Forms and Genre  

copyright © 1999 by Larry Solomon  

  Basic Definitions
Form The overall structure of a composition
Forms Pre-existing structural (formal) schemes used to compose new music
Function Extra-musical purpose for the music, e.g., dancing, wedding, funeral, military, etc.
Genre A classification of music by form, function, medium, or idiom, normally in some combination
Idiom Device used to explore the capabilities of the medium, e.g., Alberti-bass
Medium The instrument/s for which the composition is written

Sectional forms

Short Forms

These forms are used to compose short pieces

Binary, Simple. Two sections, labeled A and B, usually with repeats ||: A :||: B :|| . Each section commonly divides into two parts, with the second part of ||: A :|| focusing on the dominant when the first part is in a major key, or focusing on the relative major if the first part is in minor. The second part of ||: B :|| returns to tonic. In very short Binary pieces, a modulation or motion away from tonic may not occur. Many classical dances are in Simple Binary form. Examples: Beethoven, German Dances.

Binary, Rounded. Two sections, labeled A and B, usually with repeats ||: A :||: B :|| . Each section commonly divides into two parts, with the second part of ||: A :|| focusing on the dominant when the first part is in a major key, or focusing on the relative major if the first part is in minor. The second part of ||: B :|| returns to tonic. Additionally, the Rounded Binary brings back the first or second part (usually the second part) of the ||: A :|| section at the end of ||: B :|| . In very short Binary pieces, a modulation may not occur. Most classical dances are in Rounded Binary form.

Strophic. A vocal form in which the same music is repeated with different verses; i.e., the text changes, but the music does not. Thus, it is musically: A A A A A A . . . etc. Examples: most folk songs.

Strophic-Binary. A combination of Strophic* and Binary* forms, sometimes called the Refrain form.

||:   verses      A                    ||                       B                        :||
1.~~~~~~~~~~~~~~~~~~    Refrain or Chorus
2.~~~~~~~~~~~~~~~~~~
3. ~~~~~~~~~~~~~~~~~~

A Refrain, or Chorus, is sung after each verse. It contains the same music and text every time it repeats, while the || A || section changes the words and repeats the same music. Examples: many popular songs.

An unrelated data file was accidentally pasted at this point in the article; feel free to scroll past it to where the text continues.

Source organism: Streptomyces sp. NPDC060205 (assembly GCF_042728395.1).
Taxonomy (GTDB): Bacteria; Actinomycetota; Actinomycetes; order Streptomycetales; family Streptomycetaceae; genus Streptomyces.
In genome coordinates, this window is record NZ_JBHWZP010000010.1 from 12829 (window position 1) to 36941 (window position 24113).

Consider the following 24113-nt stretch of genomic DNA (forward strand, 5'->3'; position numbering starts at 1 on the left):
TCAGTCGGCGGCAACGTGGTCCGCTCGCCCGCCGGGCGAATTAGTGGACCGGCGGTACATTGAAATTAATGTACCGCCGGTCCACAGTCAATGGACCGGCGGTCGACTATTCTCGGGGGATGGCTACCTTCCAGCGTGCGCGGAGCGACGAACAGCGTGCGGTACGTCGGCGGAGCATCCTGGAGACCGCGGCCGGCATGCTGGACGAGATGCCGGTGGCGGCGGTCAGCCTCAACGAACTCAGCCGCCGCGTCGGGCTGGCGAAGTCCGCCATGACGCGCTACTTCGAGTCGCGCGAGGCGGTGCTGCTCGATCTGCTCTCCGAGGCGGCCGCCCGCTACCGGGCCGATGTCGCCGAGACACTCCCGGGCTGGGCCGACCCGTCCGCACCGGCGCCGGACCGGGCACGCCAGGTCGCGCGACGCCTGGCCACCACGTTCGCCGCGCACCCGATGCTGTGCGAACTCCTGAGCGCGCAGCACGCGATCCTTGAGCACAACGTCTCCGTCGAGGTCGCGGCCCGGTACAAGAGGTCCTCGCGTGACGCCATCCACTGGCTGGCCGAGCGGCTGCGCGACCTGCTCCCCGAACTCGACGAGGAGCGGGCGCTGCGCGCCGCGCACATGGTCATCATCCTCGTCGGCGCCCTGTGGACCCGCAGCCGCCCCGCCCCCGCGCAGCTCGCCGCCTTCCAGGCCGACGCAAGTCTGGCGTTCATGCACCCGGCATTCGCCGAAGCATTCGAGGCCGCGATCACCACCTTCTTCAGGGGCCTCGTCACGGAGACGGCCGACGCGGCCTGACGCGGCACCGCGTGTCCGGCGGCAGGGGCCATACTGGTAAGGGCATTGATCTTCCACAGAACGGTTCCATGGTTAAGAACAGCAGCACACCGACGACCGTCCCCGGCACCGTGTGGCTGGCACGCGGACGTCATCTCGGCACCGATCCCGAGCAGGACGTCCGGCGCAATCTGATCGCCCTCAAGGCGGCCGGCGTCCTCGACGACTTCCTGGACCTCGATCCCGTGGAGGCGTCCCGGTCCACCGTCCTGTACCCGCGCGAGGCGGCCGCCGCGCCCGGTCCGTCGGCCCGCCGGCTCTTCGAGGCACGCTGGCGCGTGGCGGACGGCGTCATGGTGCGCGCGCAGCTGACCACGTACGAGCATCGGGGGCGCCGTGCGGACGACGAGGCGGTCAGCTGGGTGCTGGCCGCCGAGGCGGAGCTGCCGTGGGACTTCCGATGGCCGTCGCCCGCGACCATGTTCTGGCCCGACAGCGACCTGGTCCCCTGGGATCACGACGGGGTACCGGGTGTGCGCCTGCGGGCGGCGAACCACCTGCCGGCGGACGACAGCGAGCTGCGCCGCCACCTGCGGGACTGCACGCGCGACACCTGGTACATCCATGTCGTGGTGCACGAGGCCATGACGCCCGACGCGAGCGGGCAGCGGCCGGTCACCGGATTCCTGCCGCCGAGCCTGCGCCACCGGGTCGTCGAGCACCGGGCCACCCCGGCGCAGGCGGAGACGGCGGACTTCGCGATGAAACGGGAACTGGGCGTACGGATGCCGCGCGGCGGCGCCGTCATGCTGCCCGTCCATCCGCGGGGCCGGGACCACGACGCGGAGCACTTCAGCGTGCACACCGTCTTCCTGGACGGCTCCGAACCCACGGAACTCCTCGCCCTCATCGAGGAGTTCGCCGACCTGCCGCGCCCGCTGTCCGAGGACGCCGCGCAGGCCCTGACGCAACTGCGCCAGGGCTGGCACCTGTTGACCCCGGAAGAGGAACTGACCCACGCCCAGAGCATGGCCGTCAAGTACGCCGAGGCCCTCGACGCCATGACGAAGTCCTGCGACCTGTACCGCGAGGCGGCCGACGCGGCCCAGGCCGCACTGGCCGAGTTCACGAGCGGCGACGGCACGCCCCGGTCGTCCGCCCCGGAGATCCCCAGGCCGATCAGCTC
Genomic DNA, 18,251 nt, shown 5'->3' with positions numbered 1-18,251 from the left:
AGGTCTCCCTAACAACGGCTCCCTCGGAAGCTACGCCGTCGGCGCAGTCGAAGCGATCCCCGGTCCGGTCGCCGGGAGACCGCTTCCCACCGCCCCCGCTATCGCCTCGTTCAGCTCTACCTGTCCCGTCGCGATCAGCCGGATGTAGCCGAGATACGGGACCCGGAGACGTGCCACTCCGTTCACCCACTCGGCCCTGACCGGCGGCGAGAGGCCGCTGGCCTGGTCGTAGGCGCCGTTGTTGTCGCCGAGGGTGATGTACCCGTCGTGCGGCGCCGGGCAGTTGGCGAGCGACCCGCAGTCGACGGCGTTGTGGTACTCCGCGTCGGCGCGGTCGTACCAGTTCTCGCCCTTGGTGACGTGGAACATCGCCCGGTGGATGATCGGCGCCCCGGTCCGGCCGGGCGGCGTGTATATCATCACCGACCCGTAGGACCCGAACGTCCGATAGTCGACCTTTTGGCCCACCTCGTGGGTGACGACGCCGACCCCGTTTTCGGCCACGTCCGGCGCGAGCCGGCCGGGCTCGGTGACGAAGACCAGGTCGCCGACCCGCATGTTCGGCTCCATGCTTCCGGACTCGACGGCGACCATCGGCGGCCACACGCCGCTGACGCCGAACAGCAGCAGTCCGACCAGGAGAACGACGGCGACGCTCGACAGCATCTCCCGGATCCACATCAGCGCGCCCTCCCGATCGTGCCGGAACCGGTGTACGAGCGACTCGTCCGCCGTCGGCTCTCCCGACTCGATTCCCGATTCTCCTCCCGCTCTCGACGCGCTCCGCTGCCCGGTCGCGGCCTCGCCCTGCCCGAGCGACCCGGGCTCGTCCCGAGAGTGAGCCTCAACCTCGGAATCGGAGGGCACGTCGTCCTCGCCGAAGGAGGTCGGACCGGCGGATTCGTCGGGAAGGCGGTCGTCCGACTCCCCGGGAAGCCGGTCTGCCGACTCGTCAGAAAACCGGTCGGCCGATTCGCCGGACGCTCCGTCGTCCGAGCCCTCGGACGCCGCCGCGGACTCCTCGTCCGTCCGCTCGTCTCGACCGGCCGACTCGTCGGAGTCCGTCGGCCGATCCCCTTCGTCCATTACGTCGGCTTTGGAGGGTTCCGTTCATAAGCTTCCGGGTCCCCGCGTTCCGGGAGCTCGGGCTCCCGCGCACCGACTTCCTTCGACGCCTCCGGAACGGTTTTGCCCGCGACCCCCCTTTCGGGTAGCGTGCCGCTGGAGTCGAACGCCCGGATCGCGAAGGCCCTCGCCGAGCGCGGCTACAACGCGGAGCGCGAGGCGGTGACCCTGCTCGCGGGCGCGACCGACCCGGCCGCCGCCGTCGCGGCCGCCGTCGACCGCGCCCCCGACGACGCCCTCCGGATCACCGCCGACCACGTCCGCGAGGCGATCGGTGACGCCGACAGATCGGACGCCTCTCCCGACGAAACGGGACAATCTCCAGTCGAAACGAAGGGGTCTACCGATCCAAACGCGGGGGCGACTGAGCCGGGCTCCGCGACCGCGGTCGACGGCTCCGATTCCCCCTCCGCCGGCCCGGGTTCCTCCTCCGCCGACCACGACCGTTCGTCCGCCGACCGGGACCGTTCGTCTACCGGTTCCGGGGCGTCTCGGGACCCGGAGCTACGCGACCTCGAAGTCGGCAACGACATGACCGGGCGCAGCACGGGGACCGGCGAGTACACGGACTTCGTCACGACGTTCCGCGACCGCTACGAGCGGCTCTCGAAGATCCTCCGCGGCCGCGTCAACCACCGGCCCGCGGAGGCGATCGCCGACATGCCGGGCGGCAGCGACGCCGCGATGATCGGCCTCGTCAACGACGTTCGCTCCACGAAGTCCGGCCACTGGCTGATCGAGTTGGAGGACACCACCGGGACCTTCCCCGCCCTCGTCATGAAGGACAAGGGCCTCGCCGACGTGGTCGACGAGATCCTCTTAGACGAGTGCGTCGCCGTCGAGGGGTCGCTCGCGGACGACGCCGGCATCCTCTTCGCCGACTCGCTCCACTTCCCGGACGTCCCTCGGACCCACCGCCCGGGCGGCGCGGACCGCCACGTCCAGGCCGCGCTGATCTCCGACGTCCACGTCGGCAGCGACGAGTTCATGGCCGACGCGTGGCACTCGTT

Ternary. A three section form: A B A. Each section commonly has repeats. Each section begins and ends in the same key, but the B section is normally in a different key from A. Additionally, each section normally subdivides into Binary. Examples: classical minuets and scherzi, Beethoven, Op 28, III. Scherzo.


Large or Long Forms

These forms are normally used to compose large works.

Arch. (Modern) An arch form is vaguely defined as one where the music starts with a soft and thin texture, has a climax in the middle, and returns to a soft and thin texture at the end. This is normally combined with one of the other Large Forms. Prototype: Bartok's Music for Strings, Percussion & Celesta, first movement.

Chaconne. (Baroque) A special type of Theme & Variations*, normally in triple time, often in a minor key and a slow tempo. The theme occurs as a bass or harmonic progression, often with an accent on the second beat, and is usually four to eight measures long. Similar to the Passacaglia*. Prototypes: Bach's Chaconne in D minor for solo violin from the Sonata (Partita) for Solo Violin No. 2, Brahms's Symphony No. 4, last movement.

Ground Bass. A Theme & Variations* based on a repeating bass line. prototype: Bach's Goldberg Variations.

Passacaglia. (Baroque) A special type of Ground Bass* Theme & Variations*, normally in triple time, a minor key, and a slow tempo. The theme recurs as a bass line, usually four to eight measures long. Similar to the chaconne*. Prototype: Bach's Passacaglia and Fugue in c minor for organ.

Rondo. (Classical) An extended Ternary* form: A B A C A D A. . . . B A. The basic principle is a repeating A section alternating with new material, any number of times. Prototype: Beethoven's Rondos

Sonata. (Classical) A large instrumental work usually in three or four movements, in which one or more movements is in sonata form*. The Classical Sonata has a standard design, in which the third movement is optional::

Movement I II III IV
Key tonic related tonic tonic
Tempo fast slow moderate very fast
Form/s sonata sonata or
ternary
ternary
Minuet or
Scherzo
sonata,
rondo, or
theme &variations